It’s Been Bugging Me, Does Colorado Have an Official State Insect?
Colorado has so many different environments for bugs. So many different trees, plants, water sources, elevations, and predators.
The current Miller moth migration hitting Colorado may lead you to believe that must be Colorado's official insect, but it's not. What about mosquitos? We certainly deal with them all over the state and hear a lot about West Nile Virus. Nope. We don't even make it into the top ten states with the worst mosquitos. Bees? We have so many flowering plants, surely the bee must be the official Colorado insect. Almost, but no.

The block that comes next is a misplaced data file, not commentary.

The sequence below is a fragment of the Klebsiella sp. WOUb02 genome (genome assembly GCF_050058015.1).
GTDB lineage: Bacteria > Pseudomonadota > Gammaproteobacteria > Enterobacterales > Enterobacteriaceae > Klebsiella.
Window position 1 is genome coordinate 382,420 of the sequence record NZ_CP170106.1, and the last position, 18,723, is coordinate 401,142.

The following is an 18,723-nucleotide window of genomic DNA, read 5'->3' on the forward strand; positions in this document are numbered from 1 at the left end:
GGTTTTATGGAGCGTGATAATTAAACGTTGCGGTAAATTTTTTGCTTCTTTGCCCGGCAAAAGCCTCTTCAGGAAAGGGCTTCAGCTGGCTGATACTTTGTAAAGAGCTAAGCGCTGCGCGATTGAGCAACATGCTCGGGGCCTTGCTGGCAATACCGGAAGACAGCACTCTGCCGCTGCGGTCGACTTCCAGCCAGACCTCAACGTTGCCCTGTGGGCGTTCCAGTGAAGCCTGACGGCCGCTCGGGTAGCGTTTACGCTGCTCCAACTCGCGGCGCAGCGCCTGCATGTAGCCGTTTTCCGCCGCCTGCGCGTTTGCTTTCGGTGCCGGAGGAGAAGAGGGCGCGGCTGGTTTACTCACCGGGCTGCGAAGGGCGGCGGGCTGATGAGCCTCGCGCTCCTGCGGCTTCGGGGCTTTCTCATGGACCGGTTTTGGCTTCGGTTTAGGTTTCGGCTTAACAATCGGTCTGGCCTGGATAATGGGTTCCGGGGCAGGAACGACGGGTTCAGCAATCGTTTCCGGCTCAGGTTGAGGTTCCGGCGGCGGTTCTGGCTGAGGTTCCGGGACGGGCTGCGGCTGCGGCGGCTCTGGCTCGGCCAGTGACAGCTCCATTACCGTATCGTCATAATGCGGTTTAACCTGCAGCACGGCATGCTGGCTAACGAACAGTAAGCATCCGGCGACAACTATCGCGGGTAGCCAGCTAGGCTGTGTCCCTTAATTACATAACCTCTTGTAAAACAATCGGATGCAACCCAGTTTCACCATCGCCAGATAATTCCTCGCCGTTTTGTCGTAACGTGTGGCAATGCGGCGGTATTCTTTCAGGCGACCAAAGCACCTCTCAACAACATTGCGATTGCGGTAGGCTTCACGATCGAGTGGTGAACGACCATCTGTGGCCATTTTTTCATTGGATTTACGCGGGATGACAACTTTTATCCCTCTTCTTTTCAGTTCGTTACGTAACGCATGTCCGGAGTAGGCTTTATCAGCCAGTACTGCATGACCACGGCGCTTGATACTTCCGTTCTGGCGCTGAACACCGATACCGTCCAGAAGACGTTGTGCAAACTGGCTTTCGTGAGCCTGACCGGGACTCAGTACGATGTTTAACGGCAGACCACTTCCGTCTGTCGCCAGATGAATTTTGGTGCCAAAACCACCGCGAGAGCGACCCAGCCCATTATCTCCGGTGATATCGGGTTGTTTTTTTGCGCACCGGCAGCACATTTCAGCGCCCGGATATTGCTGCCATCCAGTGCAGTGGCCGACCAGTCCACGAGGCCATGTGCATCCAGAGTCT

Turns out, the official Colorado state insect is the Colorado Hairstreak Butterfly. This butterfly officially started representing our state in 1996. It's found in oak groves at higher elevations, above 6500 feet. The Hairstreak is characterized by it's lovely blue, purple, and black wings.
A fourth-grade teacher in Aurora faced opposition when she asked the state to recognize this butterfly as an official state symbol. The opposition was pushing for the honeybee to have that recognition.
According to the Butterfly Pavilion teacher, "Melinda Terry led her fourth-grade class at Wheeling Elementary to the state legislature and insisted that this beautiful insect become an official symbol of the state. Their efforts spread across fourth-grade classes in Colorado, and eventually, this butterfly overcame challenges to the state insect title".
This is the home these butterflies love the most, the Gambel oak. Caterpillars thrive on their leaves.